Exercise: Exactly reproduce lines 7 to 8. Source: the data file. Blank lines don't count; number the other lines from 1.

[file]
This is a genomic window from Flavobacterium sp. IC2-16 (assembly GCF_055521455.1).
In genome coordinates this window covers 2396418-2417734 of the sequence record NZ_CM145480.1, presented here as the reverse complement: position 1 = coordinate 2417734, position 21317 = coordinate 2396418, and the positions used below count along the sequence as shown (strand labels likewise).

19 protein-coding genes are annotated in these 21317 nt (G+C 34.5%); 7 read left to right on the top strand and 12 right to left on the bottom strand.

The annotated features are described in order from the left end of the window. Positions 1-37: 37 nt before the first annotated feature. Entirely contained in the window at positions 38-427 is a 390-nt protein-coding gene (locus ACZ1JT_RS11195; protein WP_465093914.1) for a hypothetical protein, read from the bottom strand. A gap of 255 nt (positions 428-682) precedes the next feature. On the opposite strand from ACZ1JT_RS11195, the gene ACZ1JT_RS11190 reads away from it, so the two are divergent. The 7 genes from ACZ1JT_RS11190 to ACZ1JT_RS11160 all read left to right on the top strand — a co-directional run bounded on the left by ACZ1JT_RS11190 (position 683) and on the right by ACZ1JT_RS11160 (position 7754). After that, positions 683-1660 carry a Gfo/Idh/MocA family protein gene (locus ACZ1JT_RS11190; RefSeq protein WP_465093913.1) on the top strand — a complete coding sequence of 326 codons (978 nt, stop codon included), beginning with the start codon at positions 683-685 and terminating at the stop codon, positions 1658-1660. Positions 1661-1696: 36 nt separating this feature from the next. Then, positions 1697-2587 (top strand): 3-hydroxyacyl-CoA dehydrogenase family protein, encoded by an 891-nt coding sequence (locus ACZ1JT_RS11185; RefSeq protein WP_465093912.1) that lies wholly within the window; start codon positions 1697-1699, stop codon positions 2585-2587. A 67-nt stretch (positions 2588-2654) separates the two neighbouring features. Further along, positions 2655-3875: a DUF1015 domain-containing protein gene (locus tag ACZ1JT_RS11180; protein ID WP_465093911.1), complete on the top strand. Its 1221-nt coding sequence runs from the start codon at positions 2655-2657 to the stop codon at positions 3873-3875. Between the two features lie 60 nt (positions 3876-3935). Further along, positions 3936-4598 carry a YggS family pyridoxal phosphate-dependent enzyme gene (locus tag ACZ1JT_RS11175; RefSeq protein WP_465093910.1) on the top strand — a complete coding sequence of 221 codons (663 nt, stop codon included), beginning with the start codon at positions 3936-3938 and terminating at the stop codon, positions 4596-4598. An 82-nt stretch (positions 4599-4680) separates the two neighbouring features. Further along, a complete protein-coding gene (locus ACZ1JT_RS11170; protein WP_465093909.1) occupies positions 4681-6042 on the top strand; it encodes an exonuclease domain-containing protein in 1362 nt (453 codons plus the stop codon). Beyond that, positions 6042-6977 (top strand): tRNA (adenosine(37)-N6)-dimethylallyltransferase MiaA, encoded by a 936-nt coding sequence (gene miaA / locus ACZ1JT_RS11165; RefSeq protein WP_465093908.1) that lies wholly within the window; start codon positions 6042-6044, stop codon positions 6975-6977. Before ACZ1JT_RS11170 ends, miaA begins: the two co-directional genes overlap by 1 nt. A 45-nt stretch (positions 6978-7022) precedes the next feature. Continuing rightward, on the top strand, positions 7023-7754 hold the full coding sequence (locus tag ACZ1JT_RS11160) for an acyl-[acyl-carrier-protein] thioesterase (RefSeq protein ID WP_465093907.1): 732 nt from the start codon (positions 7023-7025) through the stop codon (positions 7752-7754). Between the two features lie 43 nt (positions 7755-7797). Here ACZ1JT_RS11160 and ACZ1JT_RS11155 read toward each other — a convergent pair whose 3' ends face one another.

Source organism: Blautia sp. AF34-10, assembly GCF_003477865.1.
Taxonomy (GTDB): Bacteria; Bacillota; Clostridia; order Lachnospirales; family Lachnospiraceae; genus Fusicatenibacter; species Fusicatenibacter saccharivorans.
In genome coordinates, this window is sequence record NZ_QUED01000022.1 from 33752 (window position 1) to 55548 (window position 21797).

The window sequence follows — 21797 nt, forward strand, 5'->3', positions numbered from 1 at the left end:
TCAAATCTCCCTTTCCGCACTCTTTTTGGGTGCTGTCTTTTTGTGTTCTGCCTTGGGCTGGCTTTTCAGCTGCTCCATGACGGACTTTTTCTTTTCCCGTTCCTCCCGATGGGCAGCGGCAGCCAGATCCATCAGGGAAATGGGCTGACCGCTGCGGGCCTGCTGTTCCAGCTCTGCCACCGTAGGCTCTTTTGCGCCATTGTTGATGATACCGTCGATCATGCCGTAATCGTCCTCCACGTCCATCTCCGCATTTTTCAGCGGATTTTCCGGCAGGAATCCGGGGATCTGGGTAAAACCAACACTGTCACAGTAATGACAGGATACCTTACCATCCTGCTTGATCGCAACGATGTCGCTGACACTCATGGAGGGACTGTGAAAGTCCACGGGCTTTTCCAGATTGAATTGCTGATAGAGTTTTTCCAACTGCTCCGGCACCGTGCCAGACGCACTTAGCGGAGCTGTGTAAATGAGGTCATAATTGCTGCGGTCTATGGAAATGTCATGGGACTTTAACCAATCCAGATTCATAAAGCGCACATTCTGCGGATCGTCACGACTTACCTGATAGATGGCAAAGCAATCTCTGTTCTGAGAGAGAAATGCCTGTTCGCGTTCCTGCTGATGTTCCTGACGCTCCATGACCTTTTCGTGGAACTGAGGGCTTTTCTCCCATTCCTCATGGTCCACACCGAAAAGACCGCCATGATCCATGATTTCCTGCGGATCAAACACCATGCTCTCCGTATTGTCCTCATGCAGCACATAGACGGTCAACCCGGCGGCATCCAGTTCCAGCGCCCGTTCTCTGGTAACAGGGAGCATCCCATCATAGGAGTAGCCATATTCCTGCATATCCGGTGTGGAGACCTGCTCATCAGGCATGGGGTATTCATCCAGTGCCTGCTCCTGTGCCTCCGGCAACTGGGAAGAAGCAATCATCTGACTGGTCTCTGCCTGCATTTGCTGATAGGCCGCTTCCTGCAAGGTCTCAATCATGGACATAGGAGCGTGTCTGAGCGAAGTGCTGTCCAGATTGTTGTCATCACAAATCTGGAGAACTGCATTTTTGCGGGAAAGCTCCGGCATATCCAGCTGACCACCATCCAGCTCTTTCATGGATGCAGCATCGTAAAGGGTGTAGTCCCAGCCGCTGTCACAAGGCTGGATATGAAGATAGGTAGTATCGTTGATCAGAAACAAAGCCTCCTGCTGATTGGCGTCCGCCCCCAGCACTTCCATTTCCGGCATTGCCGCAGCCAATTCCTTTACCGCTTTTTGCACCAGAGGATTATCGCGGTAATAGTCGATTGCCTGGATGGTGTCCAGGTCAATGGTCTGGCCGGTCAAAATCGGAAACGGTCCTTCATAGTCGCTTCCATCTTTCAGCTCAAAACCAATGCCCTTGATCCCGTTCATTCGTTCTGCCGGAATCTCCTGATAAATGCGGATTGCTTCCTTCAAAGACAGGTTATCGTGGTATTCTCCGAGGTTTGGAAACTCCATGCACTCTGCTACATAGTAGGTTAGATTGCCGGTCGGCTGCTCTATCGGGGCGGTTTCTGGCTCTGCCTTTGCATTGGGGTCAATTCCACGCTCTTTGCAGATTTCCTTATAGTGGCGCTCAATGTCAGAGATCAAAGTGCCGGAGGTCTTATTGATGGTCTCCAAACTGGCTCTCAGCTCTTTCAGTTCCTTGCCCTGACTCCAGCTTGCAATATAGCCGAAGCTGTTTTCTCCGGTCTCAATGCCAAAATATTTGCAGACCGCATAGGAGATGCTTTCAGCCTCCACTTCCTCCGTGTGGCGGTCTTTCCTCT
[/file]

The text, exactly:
In genome coordinates, this window is sequence record NZ_QUED01000022.1 from 33752 (window position 1) to 55548 (window position 21797).

The window sequence follows — 21797 nt, forward strand, 5'->3', positions numbered from 1 at the left end: